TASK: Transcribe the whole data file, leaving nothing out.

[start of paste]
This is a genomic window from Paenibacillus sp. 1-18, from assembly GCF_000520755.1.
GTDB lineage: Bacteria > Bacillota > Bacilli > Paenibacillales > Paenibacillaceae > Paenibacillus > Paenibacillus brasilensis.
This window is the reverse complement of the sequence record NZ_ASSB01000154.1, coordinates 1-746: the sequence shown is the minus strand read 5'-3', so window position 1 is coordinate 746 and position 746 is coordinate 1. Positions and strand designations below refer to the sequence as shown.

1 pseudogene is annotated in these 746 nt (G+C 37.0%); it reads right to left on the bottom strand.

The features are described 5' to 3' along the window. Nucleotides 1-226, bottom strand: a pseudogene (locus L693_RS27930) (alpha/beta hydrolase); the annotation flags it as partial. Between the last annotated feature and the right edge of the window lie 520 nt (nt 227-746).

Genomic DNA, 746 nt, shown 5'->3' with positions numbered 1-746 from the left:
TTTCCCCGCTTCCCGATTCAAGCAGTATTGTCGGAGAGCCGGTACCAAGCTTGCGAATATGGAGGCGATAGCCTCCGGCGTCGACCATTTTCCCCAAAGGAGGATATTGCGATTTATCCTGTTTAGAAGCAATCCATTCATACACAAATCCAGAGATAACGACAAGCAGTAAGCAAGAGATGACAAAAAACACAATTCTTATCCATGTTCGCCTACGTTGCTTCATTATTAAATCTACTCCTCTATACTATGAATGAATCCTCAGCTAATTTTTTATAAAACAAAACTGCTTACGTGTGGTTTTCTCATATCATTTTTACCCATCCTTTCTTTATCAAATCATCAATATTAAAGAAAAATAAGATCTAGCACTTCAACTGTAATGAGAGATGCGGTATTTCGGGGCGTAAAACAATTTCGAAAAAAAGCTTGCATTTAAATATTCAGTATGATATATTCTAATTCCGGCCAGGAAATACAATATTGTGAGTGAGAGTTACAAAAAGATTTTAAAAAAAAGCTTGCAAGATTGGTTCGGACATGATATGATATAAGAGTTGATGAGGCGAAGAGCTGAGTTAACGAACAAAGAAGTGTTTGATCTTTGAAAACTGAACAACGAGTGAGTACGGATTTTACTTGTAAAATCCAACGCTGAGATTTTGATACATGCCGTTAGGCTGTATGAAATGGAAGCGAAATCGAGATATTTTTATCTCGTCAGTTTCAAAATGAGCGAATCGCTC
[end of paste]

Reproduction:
This is a genomic window from Paenibacillus sp. 1-18, from assembly GCF_000520755.1.
GTDB lineage: Bacteria > Bacillota > Bacilli > Paenibacillales > Paenibacillaceae > Paenibacillus > Paenibacillus brasilensis.
This window is the reverse complement of the sequence record NZ_ASSB01000154.1, coordinates 1-746: the sequence shown is the minus strand read 5'-3', so window position 1 is coordinate 746 and position 746 is coordinate 1. Positions and strand designations below refer to the sequence as shown.

1 pseudogene is annotated in these 746 nt (G+C 37.0%); it reads right to left on the bottom strand.

The features are described 5' to 3' along the window. Nucleotides 1-226, bottom strand: a pseudogene (locus L693_RS27930) (alpha/beta hydrolase); the annotation flags it as partial. Between the last annotated feature and the right edge of the window lie 520 nt (nt 227-746).

Genomic DNA, 746 nt, shown 5'->3' with positions numbered 1-746 from the left:
TTTCCCCGCTTCCCGATTCAAGCAGTATTGTCGGAGAGCCGGTACCAAGCTTGCGAATATGGAGGCGATAGCCTCCGGCGTCGACCATTTTCCCCAAAGGAGGATATTGCGATTTATCCTGTTTAGAAGCAATCCATTCATACACAAATCCAGAGATAACGACAAGCAGTAAGCAAGAGATGACAAAAAACACAATTCTTATCCATGTTCGCCTACGTTGCTTCATTATTAAATCTACTCCTCTATACTATGAATGAATCCTCAGCTAATTTTTTATAAAACAAAACTGCTTACGTGTGGTTTTCTCATATCATTTTTACCCATCCTTTCTTTATCAAATCATCAATATTAAAGAAAAATAAGATCTAGCACTTCAACTGTAATGAGAGATGCGGTATTTCGGGGCGTAAAACAATTTCGAAAAAAAGCTTGCATTTAAATATTCAGTATGATATATTCTAATTCCGGCCAGGAAATACAATATTGTGAGTGAGAGTTACAAAAAGATTTTAAAAAAAAGCTTGCAAGATTGGTTCGGACATGATATGATATAAGAGTTGATGAGGCGAAGAGCTGAGTTAACGAACAAAGAAGTGTTTGATCTTTGAAAACTGAACAACGAGTGAGTACGGATTTTACTTGTAAAATCCAACGCTGAGATTTTGATACATGCCGTTAGGCTGTATGAAATGGAAGCGAAATCGAGATATTTTTATCTCGTCAGTTTCAAAATGAGCGAATCGCTC